Transformations Magazine January 2014 - page 19

thoughts in the writing process.
Punctuation can be a mystery.
Errors are frequent in math
calculations.
Because there is no single learning
disability, no single action on the
part of an instructor will provide
a “one size fits all” approach. The
accommodation form from the
disabilities office often asks the
instructor to provide extended
time on tests, quizzes, or in-class
writing assignments. A student
may need preferential seating or
may need to tape record lectures.
However, an instructor can make
additional adjustments which will
ultimately benefit all students in a
class.
Southern Methodist University
and the University of California
at Berkeley, among others,
have excellent sites which offer
suggestions for aiding students
with learning disabilities and
developing universal design in
a college classroom. The ideas
listed below are merely a sample
of the suggestions offered. When
it is time to prepare a syllabus,
design a classroom activity, or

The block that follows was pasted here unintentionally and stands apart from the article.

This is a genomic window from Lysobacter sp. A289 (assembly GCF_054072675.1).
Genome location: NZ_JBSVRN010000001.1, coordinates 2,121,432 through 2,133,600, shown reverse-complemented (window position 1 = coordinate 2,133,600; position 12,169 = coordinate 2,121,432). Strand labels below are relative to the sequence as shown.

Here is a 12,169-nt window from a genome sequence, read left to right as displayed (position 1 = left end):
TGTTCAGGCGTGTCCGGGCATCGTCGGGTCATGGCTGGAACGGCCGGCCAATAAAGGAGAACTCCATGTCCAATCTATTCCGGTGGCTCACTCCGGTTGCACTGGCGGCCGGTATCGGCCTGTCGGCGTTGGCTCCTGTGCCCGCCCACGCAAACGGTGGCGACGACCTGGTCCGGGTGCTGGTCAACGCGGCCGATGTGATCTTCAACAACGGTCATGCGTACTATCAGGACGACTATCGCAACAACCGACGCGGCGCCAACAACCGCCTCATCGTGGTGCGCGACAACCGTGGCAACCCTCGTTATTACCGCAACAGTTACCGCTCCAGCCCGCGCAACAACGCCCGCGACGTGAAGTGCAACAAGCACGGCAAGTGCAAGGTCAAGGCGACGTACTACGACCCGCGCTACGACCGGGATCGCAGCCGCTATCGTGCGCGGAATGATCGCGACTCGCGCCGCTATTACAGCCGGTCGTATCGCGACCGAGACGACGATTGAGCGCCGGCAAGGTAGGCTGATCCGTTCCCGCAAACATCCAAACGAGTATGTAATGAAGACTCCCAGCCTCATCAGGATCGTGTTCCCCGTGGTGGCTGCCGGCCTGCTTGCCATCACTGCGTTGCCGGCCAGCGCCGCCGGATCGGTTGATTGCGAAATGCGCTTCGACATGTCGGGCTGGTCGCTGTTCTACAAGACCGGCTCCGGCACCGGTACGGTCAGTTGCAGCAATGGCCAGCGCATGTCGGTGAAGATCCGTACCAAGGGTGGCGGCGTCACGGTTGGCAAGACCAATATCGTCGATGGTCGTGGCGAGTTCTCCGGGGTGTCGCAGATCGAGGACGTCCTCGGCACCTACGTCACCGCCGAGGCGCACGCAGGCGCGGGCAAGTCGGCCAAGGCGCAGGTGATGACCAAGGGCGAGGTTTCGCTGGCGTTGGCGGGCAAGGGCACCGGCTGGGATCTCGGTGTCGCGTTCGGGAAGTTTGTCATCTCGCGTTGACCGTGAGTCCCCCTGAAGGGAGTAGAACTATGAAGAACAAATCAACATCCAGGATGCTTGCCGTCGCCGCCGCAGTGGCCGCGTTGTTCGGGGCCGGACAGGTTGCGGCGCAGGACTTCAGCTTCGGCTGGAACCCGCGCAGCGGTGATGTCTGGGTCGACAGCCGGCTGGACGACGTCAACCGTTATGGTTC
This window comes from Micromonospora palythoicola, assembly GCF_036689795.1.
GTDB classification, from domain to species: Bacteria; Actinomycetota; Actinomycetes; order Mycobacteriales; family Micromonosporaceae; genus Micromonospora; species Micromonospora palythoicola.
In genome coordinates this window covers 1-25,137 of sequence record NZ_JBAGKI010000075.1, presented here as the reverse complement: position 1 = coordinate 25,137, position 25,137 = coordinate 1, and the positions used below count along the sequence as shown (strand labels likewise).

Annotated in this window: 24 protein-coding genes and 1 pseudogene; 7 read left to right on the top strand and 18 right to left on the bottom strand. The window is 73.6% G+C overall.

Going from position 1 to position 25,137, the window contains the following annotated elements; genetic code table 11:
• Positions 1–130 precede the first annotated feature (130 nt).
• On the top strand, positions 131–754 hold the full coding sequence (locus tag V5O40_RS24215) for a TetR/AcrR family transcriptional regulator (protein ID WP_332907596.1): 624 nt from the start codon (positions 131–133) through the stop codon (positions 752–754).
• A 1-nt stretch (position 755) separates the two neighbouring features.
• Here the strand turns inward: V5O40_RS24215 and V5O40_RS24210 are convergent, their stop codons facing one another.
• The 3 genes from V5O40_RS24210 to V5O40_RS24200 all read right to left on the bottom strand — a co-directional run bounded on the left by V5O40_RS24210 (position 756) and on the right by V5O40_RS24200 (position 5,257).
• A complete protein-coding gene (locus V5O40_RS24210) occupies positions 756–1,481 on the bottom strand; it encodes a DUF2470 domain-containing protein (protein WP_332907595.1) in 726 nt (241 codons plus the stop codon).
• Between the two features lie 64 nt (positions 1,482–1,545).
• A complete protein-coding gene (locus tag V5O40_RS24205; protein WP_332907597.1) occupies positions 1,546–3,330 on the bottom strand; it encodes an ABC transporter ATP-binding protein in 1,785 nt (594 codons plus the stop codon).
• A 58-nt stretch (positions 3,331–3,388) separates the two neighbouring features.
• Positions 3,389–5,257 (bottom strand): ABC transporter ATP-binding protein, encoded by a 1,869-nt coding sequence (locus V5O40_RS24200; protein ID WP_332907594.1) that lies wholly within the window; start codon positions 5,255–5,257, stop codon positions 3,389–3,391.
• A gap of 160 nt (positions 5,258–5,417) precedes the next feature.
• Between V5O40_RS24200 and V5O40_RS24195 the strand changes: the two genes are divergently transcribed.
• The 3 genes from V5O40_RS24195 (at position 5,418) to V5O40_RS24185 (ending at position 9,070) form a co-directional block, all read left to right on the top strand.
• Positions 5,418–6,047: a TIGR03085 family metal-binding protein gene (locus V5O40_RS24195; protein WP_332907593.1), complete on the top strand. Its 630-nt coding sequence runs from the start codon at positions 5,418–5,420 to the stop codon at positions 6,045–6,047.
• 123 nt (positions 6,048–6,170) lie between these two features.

prepare supplemental materials,
these ideas can help an instructor
prepare a more inclusive
classroom.
In the Classroom
1.
Minimize in-class distractions.
2.
Vary the presentation. Incorporate audio,
video, demonstrations, and guest speakers.
3.
Encourage students to speak with the
instructor for help on assignments.
4.
Be sensitive to students who may be unable
to read aloud or respond immediately when
called upon.
5.
Provide frequent feedback on class progress.
6.
Allow students to record lectures so
they can listen later in a distraction-free
environment.
7.
Provide detailed explanations of
assignments. These can be in the syllabus, on
handouts, or posted on Oncourse.
8.
Be redundant. Assignments,
announcements, and suggestions which are
covered in class can also be posted online or
sent as class emails.
9.
Provide advance notice and background
information for in-class activities such as labs
or group assignments.
Exams
1.
Avoid cramming too many questions on a
page. Double-spacing is better than single-
spacing.
2.
Group similar types of questions together:
true/false, multiple-choice, essay.
3.
Use capital letters to identify choices on
multiple-choice questions.
4.
Allow the student to circle answers on the
test rather than filling in circles on a Scantron.
5.
Allow students to use graph paper or lined
paper (turned sideways) to avoid spatial
confusion when doing math calculations.
Online
1.
Respond to emails in a timely fashion.
2.
Post PowerPoint lectures.
3.
Post the syllabus, course packets, handouts,
and videos on the Oncourse site.
4.
Include links to the textbook’s companion
website and other helpful resources.
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